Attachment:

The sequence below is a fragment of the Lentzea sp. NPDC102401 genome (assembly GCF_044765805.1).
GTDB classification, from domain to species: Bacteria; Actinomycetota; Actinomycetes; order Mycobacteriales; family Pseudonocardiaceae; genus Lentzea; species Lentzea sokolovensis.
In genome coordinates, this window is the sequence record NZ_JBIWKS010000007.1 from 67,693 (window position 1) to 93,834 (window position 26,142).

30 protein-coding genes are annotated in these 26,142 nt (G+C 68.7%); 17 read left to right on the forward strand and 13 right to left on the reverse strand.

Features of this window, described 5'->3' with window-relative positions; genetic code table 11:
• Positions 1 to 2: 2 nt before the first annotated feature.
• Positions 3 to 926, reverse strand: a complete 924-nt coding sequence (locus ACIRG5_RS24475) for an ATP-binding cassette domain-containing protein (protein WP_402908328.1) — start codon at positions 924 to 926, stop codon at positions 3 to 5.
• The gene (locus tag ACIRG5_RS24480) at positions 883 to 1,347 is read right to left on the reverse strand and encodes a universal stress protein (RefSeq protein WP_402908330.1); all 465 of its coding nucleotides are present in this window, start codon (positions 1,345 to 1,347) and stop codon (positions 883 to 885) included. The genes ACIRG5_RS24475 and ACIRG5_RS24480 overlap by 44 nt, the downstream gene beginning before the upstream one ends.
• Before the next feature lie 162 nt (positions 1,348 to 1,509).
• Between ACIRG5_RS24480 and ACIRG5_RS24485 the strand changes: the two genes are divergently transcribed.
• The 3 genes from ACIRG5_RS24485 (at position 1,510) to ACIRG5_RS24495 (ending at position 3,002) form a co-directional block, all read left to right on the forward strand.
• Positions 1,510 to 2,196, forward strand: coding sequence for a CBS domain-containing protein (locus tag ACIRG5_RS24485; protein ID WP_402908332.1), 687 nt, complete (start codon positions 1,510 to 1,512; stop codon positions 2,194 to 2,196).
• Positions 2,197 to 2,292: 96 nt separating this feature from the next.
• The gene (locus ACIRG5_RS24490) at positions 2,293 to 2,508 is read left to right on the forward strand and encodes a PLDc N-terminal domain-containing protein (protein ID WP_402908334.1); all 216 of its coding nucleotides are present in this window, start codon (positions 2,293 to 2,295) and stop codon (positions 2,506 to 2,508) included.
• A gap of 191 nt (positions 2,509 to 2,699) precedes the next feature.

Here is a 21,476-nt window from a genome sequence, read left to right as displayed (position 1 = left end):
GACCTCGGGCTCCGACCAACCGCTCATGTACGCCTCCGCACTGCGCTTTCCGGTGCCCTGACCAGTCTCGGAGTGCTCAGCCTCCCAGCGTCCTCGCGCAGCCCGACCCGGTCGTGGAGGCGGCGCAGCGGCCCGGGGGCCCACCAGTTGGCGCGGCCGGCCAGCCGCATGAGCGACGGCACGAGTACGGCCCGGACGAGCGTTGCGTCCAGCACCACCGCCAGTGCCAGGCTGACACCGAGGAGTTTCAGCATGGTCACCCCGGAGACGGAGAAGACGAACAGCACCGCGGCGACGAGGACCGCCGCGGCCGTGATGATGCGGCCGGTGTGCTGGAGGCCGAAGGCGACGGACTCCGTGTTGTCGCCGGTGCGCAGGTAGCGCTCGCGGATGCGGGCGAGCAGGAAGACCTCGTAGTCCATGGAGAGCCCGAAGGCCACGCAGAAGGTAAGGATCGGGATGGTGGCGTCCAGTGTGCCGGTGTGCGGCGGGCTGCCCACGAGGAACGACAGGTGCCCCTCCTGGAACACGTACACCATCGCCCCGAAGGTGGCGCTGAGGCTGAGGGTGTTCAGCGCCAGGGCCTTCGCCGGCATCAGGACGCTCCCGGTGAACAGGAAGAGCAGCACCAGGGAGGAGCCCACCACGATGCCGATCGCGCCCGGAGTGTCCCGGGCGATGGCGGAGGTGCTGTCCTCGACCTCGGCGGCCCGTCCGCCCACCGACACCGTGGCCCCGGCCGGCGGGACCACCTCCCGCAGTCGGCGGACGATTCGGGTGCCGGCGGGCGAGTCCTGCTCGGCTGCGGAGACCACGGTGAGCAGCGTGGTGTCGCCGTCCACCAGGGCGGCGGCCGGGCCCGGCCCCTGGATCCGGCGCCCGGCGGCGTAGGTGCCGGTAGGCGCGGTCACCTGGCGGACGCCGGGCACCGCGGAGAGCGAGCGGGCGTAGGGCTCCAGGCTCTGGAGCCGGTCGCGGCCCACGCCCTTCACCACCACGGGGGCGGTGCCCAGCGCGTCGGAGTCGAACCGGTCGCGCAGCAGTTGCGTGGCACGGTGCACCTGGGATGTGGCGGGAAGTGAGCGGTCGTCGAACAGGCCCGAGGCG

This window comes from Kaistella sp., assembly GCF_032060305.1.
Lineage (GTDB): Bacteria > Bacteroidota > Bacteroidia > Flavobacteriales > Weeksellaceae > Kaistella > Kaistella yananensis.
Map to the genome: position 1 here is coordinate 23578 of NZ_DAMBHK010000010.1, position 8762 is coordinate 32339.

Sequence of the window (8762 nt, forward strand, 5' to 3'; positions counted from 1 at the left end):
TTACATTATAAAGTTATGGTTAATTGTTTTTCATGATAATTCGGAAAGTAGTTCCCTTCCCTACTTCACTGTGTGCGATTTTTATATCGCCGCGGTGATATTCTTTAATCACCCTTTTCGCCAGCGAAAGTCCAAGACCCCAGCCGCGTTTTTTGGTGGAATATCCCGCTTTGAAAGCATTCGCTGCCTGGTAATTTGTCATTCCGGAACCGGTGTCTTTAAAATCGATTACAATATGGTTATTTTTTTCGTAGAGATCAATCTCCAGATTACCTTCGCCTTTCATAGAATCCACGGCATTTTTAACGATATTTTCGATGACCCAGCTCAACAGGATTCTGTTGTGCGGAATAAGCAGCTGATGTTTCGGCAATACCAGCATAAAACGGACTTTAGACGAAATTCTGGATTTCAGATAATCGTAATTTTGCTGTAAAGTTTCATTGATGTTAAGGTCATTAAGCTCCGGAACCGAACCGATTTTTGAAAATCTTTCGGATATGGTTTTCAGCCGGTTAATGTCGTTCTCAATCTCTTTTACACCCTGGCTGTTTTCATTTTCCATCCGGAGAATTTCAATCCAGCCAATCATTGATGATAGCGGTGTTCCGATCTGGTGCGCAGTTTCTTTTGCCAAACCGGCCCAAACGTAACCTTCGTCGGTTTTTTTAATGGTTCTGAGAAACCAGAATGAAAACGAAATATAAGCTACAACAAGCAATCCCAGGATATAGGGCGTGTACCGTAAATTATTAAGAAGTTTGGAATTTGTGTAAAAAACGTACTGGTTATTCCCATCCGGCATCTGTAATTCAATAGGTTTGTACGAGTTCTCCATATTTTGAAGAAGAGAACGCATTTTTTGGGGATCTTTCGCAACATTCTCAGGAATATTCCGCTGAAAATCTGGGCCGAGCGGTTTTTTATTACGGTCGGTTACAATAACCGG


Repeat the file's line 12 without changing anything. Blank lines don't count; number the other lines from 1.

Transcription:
• Positions 1,510 to 2,196, forward strand: coding sequence for a CBS domain-containing protein (locus tag ACIRG5_RS24485; protein ID WP_402908332.1), 687 nt, complete (start codon positions 1,510 to 1,512; stop codon positions 2,194 to 2,196).